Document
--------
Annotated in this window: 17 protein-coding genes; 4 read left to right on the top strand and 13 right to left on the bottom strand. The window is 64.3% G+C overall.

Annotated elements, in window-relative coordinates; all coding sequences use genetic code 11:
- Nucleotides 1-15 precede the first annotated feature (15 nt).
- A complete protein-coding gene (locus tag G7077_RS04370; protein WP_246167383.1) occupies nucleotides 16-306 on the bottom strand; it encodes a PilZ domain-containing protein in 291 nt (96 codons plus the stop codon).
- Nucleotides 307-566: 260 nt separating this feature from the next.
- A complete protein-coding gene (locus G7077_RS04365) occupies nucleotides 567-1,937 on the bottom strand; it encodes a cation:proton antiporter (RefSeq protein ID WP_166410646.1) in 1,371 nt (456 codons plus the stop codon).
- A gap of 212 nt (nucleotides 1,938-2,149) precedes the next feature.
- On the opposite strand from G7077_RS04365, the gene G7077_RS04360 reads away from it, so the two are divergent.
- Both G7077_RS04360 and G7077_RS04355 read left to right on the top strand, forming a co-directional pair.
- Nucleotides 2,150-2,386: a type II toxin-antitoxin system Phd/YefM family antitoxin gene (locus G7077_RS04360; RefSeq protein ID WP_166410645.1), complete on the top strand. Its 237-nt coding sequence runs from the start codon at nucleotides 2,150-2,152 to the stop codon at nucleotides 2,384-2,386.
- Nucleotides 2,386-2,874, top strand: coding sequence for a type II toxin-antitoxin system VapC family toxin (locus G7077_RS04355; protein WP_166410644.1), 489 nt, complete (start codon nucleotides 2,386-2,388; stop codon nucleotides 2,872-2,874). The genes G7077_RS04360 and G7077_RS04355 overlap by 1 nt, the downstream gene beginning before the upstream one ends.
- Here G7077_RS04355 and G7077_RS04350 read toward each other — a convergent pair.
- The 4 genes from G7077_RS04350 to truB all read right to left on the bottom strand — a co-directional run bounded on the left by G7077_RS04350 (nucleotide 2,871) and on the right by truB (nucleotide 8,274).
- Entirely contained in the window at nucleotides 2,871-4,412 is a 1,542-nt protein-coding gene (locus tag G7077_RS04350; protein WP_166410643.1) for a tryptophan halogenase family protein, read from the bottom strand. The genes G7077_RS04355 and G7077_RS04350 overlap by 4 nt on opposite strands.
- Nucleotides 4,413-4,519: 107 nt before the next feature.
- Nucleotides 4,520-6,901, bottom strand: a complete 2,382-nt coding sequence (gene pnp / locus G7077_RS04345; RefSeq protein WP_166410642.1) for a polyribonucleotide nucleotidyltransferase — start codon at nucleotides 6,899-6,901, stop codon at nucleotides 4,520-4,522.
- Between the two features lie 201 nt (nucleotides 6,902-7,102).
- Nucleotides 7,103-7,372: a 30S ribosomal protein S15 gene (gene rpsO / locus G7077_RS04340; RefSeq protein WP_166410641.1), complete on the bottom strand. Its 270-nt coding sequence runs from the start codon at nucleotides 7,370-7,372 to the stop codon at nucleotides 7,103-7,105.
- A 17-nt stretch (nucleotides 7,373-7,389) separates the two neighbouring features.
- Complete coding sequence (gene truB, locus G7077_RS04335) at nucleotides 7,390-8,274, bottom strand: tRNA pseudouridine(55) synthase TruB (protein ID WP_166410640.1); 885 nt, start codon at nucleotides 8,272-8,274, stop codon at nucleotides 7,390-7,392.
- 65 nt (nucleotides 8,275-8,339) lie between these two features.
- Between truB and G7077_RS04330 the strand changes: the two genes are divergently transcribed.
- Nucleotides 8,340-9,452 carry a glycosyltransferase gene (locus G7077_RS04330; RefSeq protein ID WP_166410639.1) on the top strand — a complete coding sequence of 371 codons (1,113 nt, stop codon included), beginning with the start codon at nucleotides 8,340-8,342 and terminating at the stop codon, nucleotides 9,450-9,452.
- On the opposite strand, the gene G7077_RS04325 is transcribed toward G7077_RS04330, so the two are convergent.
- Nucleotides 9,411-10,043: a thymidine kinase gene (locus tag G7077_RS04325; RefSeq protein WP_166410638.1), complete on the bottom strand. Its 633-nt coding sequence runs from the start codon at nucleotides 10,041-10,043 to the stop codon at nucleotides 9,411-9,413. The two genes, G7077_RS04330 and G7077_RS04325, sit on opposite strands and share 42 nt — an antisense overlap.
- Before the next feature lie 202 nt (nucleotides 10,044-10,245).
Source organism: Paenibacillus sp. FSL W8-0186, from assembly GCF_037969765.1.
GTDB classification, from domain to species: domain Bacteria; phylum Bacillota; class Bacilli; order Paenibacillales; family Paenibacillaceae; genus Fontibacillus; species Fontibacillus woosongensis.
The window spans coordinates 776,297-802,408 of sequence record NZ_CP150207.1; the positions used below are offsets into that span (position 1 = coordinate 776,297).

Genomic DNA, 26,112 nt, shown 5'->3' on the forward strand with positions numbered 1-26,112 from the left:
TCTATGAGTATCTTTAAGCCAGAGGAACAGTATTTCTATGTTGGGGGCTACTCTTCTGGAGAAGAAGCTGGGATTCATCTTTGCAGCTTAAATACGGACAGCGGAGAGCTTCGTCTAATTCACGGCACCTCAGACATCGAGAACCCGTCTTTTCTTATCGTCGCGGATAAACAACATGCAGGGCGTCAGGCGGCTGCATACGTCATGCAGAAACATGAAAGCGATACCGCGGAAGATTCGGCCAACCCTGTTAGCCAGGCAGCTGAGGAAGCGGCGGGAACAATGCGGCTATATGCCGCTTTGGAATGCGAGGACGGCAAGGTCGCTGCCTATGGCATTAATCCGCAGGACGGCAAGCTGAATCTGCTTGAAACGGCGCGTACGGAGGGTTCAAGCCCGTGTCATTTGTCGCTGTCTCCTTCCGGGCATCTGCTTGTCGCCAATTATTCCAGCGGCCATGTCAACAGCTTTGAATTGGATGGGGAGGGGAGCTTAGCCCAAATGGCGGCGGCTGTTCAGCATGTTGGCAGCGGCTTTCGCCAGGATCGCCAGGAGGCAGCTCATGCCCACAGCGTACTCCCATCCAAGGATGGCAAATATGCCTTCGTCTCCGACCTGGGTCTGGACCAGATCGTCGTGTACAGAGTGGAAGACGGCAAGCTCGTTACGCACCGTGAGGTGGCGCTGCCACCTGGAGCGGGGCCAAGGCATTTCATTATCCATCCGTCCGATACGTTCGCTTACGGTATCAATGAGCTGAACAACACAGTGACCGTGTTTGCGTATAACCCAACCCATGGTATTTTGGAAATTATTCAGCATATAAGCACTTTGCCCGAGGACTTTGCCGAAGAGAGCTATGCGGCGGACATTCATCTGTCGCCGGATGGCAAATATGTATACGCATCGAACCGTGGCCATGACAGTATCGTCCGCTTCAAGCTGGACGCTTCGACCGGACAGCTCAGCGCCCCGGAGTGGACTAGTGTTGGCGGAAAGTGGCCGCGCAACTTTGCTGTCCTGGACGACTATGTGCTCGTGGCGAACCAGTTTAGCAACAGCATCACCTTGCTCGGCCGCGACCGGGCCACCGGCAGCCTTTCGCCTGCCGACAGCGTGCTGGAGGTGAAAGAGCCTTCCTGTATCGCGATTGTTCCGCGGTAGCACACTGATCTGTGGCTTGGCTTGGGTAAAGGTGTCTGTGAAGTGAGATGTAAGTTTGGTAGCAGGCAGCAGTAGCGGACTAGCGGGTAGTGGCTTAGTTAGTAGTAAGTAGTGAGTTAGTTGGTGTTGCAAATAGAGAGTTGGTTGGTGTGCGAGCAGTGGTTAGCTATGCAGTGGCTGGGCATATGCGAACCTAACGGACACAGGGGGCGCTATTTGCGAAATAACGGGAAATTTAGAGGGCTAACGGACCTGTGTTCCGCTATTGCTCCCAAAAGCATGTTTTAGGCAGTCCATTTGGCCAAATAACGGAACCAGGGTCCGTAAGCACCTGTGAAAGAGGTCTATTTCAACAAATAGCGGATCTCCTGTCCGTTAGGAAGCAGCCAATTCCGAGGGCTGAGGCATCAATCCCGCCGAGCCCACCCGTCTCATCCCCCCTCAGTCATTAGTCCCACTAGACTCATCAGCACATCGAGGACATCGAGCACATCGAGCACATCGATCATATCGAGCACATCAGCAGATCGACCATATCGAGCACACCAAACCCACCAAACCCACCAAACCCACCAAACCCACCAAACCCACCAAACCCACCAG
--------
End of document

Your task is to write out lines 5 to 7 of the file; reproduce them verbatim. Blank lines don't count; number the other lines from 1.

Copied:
- Nucleotides 307-566: 260 nt separating this feature from the next.
- A complete protein-coding gene (locus G7077_RS04365) occupies nucleotides 567-1,937 on the bottom strand; it encodes a cation:proton antiporter (RefSeq protein ID WP_166410646.1) in 1,371 nt (456 codons plus the stop codon).
- A gap of 212 nt (nucleotides 1,938-2,149) precedes the next feature.